Takashi Homma (1962) lives and works in Tokyo and has made this city the subject of his photography. He portrays the other side of economic success: unbridled urbanization in the rampant growth of suburbs (Tokyo Suburbia). This anonymous and impersonal living environment allows for little individuality. Homma records his subject in as neutral a manner as possible. His urban landscapes are objective registrations of entirely ‘pre-fab’ urban building. The viewer is therefore left to interpret the image either as an aesthetic composition or as social commentary.

Ryuji Miyamoto (1947) is also fascinated with the urban environment but has captured this primarily in dismal stages of decay. Dilapidated buildings, structures due for demolition, ruins and the disastrous effects of earthquakes (Kobe): all are brought together under the title Architectural Apocolypse. In a detached registration, an inventory of this decay is made as though it were an archeological study of our collapsing culture.

Of the younger generation of Japanese artists, Mariko Mori(1967) is perhaps the best known. A former model, she has made herself the subject of her work, presenting herself in all sorts of virtual settings as an extraterrestrial, fairylike child/woman. The films and photographic works of Mori are perfectly staged combinations of fashion, design, advertisement and entertainment which seem to arise from a blend of science-fiction, New Age and traditional Japanese ceremonies. In 1995 she carried out a performance in which she confined herself in a transparent capsule. At various locations throughout the world, she has produced photographic works from this under the title Beginning of the End.

Yasumasa Morimura (1951) also assumes various roles. In 1985 he began the series Self-Portrait as Art History, in which he depicts himself after self-portraits of famous predecessors such as Van Gogh, Manet and Duchamp. Later came a series of self-portraits after Rembrandt. Now he also uses present-day figures as models. Morimura has produced, for instance, a great many self-portraits after film stars such as Marilyn Monroe, Marlene Dietrich, Greta Garbo, Liza Minelli, Brigitte Bardot and Sylvia Kristel. In these alienating identifications of a Japanese male with Western females, Morimura is not interested so much in refined transvestism, but rather in the reversal of the ‘seeing’ of the photographer into the ‘being seen’ of the model.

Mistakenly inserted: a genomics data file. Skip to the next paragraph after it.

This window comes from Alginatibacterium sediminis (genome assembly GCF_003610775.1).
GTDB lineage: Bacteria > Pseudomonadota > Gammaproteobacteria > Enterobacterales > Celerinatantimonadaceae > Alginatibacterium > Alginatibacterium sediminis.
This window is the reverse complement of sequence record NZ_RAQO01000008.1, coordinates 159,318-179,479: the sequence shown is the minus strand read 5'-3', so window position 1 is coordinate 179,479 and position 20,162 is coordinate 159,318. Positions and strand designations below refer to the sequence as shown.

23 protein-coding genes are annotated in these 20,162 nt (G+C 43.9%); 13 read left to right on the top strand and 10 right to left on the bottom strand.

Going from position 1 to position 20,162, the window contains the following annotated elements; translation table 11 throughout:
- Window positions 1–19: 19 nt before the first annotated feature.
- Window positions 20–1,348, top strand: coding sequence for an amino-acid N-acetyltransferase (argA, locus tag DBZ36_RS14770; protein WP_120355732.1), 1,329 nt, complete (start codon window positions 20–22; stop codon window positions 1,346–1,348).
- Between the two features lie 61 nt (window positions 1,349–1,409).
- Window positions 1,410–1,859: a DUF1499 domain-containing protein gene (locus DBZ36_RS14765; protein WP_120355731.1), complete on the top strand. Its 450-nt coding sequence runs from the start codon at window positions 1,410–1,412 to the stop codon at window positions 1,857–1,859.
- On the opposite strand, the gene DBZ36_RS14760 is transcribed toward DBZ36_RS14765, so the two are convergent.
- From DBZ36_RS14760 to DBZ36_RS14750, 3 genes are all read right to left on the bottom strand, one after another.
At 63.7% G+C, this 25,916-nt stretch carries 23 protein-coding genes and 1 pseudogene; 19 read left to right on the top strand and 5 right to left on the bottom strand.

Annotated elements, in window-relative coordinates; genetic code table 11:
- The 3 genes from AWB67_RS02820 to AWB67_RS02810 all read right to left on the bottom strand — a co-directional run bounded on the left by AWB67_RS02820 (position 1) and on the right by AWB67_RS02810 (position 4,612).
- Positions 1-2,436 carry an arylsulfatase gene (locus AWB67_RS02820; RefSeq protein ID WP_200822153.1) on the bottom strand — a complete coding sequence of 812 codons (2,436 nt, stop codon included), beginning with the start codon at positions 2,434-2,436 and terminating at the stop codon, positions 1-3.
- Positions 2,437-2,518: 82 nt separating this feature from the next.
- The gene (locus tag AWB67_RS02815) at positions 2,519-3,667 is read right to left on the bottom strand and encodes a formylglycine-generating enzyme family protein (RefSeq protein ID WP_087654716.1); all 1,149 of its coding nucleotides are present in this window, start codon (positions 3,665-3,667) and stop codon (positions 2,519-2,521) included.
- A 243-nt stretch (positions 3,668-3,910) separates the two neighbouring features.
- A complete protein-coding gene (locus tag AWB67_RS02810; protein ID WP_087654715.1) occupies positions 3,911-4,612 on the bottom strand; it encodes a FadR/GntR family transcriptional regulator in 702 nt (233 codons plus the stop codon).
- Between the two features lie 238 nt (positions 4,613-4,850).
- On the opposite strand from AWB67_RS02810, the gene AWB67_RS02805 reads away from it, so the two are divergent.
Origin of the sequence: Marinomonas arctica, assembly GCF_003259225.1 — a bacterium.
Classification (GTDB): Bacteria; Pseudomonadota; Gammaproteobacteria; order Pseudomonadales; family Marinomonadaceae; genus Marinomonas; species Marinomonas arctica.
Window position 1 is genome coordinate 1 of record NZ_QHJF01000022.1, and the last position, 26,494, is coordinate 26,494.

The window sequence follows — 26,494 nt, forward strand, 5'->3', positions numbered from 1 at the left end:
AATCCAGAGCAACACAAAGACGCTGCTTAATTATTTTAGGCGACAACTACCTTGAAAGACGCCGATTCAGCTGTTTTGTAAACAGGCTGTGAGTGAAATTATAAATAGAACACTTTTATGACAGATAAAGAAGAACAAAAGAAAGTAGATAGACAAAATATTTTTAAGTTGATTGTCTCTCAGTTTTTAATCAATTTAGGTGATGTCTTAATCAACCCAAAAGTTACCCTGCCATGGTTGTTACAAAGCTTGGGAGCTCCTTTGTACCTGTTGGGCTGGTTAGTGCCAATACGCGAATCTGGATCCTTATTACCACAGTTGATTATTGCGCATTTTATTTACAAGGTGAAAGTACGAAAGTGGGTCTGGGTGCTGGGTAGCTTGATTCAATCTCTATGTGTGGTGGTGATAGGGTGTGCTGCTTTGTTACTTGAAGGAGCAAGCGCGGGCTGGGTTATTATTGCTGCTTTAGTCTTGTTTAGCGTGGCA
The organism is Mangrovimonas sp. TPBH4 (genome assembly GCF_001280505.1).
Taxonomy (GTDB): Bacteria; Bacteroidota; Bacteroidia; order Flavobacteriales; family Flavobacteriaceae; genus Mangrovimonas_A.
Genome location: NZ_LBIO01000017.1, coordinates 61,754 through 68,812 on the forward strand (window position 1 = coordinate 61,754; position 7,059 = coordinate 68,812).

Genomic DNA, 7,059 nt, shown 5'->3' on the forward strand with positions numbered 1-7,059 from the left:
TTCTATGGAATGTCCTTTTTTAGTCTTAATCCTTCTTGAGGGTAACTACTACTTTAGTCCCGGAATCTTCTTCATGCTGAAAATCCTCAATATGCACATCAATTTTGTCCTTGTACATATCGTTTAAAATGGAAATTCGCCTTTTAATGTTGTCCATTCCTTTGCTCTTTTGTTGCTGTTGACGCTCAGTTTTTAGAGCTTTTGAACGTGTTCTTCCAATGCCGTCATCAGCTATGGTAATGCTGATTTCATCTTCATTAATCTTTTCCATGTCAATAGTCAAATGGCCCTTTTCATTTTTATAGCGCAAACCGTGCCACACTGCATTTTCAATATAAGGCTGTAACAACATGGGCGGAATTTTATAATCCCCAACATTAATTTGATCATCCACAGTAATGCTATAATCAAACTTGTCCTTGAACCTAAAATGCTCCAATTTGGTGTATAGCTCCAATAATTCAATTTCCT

In the midst of all of the modern developments in Japanese art and photography, the black & white photographs of Hiroshi Sugimoto have an almost traditional and timeless appearance. In these he opts for fitting subjects: wax statues and stuffed animals, dioramas in which life is literally frozen in a never-ending moment. He photographs the interiors of movie theaters; the empty screen shows only itself and the space takes on a meditative quality. His seascapes are also tranquil recordings of fathomless panoramas; water and sky extend beyond the horizon like an endless space. In 1995 he was permitted to photograph the 1001 Bodhisattva statues in a Buddhist temple in Kyoto. This resulted in the impressive and sacred-looking Hall of Thirty-Three Bays.

The digitally cloned girls in the photographic works of Miwa Yanagi (1967) look like a modern variation on these uniform figures. The elevator girls, nurses, stewardesses and hostesses are dressed in uniforms or suits and appear in the sterile environment of the shopping center, metro station or hospital. Like mannequins void of emotion, they inhabit the stairwells, lobbies and hallways of such metropolitan centers. With her computer-manipulated photographs,Yanagi transforms the day-to-day environment into a surrealistic-looking virtual reality. Through this distortion of reality she comments on the typecasting of women.

Kenji Yanobe (1965) offers a less-than-promising vision of the future, and he comments on the optimism with respect to industrial progress. He is influenced by comic strips and cartoons and creates, among other things, all sorts of robot figures and space capsules as ‘survival facilities’. He walks amidst the ruins of Chernobyl in an astronaut suit in order to remind us of the constant threat of nuclear devastation. In a country which has once experienced the full force of this destructive power, his work undoubtedly has different meaning than it does elsewhere. Because of this, it is, in a certain sense, illustrative of the diversity of contemporary Japanese photography, which is shaped as much by national background as it is by international context. 

De Pont wishes to thank Takako Kondo for her assistance and advice on the above text.